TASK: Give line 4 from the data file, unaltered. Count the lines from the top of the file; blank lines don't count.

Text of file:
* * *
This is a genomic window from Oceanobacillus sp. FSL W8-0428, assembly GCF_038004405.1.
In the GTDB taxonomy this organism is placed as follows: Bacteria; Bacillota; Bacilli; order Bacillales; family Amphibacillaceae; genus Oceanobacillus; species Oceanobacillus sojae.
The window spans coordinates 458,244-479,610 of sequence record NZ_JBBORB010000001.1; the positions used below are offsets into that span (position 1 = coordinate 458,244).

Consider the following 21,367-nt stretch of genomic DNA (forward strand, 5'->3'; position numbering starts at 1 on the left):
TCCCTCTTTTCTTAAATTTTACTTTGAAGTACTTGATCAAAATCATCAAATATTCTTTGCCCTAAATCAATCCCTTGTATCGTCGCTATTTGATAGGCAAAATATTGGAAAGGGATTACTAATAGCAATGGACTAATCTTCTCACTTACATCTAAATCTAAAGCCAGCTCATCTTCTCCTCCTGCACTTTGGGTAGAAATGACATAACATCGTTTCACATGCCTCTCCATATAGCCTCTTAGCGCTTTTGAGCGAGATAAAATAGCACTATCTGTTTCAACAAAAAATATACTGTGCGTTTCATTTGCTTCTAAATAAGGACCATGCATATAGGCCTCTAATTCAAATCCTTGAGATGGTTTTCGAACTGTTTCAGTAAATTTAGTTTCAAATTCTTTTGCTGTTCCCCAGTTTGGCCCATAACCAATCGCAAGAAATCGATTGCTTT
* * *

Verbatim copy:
Consider the following 21,367-nt stretch of genomic DNA (forward strand, 5'->3'; position numbering starts at 1 on the left):